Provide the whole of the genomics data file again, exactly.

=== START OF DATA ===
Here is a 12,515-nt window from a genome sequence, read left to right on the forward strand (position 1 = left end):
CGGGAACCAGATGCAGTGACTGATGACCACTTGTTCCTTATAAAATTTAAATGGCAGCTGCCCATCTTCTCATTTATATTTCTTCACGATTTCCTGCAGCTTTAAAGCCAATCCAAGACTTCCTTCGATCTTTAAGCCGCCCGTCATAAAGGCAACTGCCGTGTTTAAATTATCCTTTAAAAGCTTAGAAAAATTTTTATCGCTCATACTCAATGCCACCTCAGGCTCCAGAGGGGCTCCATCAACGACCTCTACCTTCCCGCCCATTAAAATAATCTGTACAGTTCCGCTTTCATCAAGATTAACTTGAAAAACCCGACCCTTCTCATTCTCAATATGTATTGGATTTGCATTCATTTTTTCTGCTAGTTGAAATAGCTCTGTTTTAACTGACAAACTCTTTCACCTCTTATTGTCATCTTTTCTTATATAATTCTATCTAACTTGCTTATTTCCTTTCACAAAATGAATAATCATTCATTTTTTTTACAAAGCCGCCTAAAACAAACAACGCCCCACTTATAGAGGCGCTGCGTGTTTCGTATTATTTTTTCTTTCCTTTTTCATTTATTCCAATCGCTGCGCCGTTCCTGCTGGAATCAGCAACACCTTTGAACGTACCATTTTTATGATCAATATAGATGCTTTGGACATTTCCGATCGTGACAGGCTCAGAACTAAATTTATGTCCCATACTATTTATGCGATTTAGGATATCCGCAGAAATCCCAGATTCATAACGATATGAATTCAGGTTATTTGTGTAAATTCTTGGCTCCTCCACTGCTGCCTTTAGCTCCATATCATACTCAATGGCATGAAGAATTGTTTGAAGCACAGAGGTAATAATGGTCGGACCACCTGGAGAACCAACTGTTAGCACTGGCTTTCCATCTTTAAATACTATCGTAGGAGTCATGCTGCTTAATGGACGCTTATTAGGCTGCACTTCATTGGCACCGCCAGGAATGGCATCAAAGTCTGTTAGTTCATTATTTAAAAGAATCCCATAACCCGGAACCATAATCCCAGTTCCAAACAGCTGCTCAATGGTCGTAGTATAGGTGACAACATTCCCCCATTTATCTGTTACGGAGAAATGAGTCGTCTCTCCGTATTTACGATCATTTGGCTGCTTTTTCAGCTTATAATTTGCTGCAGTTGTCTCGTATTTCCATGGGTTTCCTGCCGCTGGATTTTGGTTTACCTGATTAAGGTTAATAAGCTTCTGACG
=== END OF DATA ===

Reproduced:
Here is a 12,515-nt window from a genome sequence, read left to right on the forward strand (position 1 = left end):
CGGGAACCAGATGCAGTGACTGATGACCACTTGTTCCTTATAAAATTTAAATGGCAGCTGCCCATCTTCTCATTTATATTTCTTCACGATTTCCTGCAGCTTTAAAGCCAATCCAAGACTTCCTTCGATCTTTAAGCCGCCCGTCATAAAGGCAACTGCCGTGTTTAAATTATCCTTTAAAAGCTTAGAAAAATTTTTATCGCTCATACTCAATGCCACCTCAGGCTCCAGAGGGGCTCCATCAACGACCTCTACCTTCCCGCCCATTAAAATAATCTGTACAGTTCCGCTTTCATCAAGATTAACTTGAAAAACCCGACCCTTCTCATTCTCAATATGTATTGGATTTGCATTCATTTTTTCTGCTAGTTGAAATAGCTCTGTTTTAACTGACAAACTCTTTCACCTCTTATTGTCATCTTTTCTTATATAATTCTATCTAACTTGCTTATTTCCTTTCACAAAATGAATAATCATTCATTTTTTTTACAAAGCCGCCTAAAACAAACAACGCCCCACTTATAGAGGCGCTGCGTGTTTCGTATTATTTTTTCTTTCCTTTTTCATTTATTCCAATCGCTGCGCCGTTCCTGCTGGAATCAGCAACACCTTTGAACGTACCATTTTTATGATCAATATAGATGCTTTGGACATTTCCGATCGTGACAGGCTCAGAACTAAATTTATGTCCCATACTATTTATGCGATTTAGGATATCCGCAGAAATCCCAGATTCATAACGATATGAATTCAGGTTATTTGTGTAAATTCTTGGCTCCTCCACTGCTGCCTTTAGCTCCATATCATACTCAATGGCATGAAGAATTGTTTGAAGCACAGAGGTAATAATGGTCGGACCACCTGGAGAACCAACTGTTAGCACTGGCTTTCCATCTTTAAATACTATCGTAGGAGTCATGCTGCTTAATGGACGCTTATTAGGCTGCACTTCATTGGCACCGCCAGGAATGGCATCAAAGTCTGTTAGTTCATTATTTAAAAGAATCCCATAACCCGGAACCATAATCCCAGTTCCAAACAGCTGCTCAATGGTCGTAGTATAGGTGACAACATTCCCCCATTTATCTGTTACGGAGAAATGAGTCGTCTCTCCGTATTTACGATCATTTGGCTGCTTTTTCAGCTTATAATTTGCTGCAGTTGTCTCGTATTTCCATGGGTTTCCTGCCGCTGGATTTTGGTTTACCTGATTAAGGTTAATAAGCTTCTGACG